by David Gunn
Format: Paperback, 544 pages
Publisher: Bantam Press
Few survive the cage. Fewer still live to face the whipping post. Of those who do, few are in a state to know what is happening to them. One of those who does is ex-Legion Etrangere sergeant Sven Tveskoeg. As this stubborn, insubordinate son-of-a-bitch feels the first lash fall, he hears the desert tribes attack, and watches as they slaughter his comrades before they can execute him.
Rescued from certain death, Sven joins the tribes. Until his ruthless skills come to the attention of the Death's Head, the infamous elite special ops force. They want Sven to sort out a little 'local difficulty'. But it seems all is not as it should be. Sven feels he's a pawn in a deadly game, and pawns have an unfortunate habit of being sacrificed. But Death's Head Second Lieutenant Tveskoeg, Obsidian Cross 3rd Class, is nobody’s sacrifice. And even a pawn can checkmate a king…
“Death’s Head” is the debut novel of David Gunn and also the first novel in the eponymous series.
In my high-school years I spent a summer of reading in the company of Sven Hassel’s novels; 14 pseudo-autobiographical novels of adventures in the World War II. I fell in love with those novels and although they describe many horrors of war one of the words that can easily describe them is fun. Now, it looks like that summer is back once more, because “Death’s Head” very much reminded me of the Sven Hassel’s novels I read in high-school. David Gunn writes a science fiction novel, set in a distant future of our universe, with planet Earth gone and transformed into a myth, and with its main setting the theatre of war. My mind went back to those memories also because “Death’s Head” main character is named Sven and is not matching any criteria of role-model as we know it, maybe with a few minor exceptions.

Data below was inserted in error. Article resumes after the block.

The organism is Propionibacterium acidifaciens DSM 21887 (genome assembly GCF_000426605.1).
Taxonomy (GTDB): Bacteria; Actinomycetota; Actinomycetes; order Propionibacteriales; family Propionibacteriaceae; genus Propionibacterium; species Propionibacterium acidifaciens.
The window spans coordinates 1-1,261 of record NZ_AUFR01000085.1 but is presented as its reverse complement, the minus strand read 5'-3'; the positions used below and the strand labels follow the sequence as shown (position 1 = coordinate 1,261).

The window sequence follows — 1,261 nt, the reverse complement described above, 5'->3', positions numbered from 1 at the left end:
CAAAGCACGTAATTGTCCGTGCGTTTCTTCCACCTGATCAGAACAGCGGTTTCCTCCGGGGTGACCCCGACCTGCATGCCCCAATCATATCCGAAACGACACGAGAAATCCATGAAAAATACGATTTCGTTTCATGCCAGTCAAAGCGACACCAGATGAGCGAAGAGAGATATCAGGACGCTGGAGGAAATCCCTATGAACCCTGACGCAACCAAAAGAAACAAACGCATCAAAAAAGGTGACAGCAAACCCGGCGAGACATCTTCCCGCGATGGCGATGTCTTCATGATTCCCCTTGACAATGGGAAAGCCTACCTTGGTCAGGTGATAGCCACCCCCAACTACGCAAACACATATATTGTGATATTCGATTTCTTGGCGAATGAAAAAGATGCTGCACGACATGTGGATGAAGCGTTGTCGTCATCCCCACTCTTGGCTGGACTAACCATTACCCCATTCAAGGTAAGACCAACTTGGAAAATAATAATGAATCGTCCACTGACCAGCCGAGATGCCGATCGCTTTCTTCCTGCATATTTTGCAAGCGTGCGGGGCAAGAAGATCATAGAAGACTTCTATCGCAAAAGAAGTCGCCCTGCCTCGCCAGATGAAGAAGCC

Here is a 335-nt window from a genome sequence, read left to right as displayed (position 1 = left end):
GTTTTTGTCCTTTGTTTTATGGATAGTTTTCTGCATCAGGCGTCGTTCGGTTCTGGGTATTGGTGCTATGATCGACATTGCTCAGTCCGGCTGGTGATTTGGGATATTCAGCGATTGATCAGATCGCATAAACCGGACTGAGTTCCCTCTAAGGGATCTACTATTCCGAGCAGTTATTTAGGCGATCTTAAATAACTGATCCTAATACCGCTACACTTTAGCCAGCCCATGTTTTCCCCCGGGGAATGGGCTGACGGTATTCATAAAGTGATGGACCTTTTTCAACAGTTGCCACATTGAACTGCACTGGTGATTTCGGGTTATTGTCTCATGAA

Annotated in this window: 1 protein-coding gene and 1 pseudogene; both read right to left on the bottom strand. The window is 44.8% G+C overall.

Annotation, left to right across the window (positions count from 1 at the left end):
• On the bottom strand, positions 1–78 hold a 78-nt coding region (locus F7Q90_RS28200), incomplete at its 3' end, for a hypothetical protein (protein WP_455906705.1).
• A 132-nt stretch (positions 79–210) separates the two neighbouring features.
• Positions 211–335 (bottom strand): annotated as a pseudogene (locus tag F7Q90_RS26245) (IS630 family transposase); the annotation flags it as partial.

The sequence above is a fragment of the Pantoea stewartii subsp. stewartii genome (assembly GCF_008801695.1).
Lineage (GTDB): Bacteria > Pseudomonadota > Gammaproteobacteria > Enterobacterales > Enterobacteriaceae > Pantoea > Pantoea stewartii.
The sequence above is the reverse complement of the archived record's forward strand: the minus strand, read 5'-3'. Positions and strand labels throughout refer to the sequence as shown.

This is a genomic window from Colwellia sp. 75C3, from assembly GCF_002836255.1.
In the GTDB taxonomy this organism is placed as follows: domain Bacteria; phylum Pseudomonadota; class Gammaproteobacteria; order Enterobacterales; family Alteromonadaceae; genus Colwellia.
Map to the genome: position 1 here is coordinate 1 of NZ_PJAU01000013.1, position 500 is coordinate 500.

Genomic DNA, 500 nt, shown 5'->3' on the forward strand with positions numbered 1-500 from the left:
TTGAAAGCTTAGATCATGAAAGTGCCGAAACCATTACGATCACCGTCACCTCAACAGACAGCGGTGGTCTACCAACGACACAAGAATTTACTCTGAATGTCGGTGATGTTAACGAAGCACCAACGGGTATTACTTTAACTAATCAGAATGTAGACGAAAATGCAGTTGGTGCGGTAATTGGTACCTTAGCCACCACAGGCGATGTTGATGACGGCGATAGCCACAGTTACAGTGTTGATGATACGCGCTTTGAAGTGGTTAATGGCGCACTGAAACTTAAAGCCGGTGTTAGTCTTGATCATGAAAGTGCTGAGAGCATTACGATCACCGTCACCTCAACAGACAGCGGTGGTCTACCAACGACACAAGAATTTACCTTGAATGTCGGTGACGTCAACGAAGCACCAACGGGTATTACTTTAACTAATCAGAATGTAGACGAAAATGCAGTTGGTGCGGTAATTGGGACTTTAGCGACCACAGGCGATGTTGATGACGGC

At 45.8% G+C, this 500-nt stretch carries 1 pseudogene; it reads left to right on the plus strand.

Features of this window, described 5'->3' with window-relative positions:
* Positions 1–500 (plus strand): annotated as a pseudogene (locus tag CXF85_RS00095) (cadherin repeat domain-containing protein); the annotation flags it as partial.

Like I said, Lieutenant Sven Tveskoeg is not a role-model, but he is a very entertaining character. I become accustomed with him almost immediately and although he is not the best constructed character I’ve seen I still enjoyed following his adventures. He doesn’t show many qualities still his loyalty is to be appreciated and this is shown especially in the second part of the novel, when Sven starts forming a military group, called The Aux, and in which we will meet some of the other characters of the novel. Although I am certain that these characters will appear in the next novels of the series I found them even less developed than Sven Tveskoeg. There is another unusual character, though it is more properly a thing, Sven’s smart gun, the SIG-37. The remarks of the intelligent gun are a delight and offered me very entertaining and hilarious moments.
David Gunn presented me with an intriguing setting in his novel. I liked how he imagined the future of our universe and how he populated it. The political situation is very interesting, the inhabited planets visited in this reading offer captivating images and the alien races met in “Death’s Head” satisfied my imagination. But despite my interest in these elements, I have to say that all of them are only scratched at the surface and all of them lacking the proper depth. But despite of these elements being only hinted the novel overcomes this aspect in terms of adventure, action scenes and adrenaline pumped sequences, because these come in the fullest.
I’ll be totally honest with you, I don’t know how many details of David Gunn’s novel will stick with me for the time being, but as I like to relax occasionally watching movies like “Rambo”, so I need from time to time to relax with books such as “Death’s Head”. It certainly offered me a very fun and entertaining reading.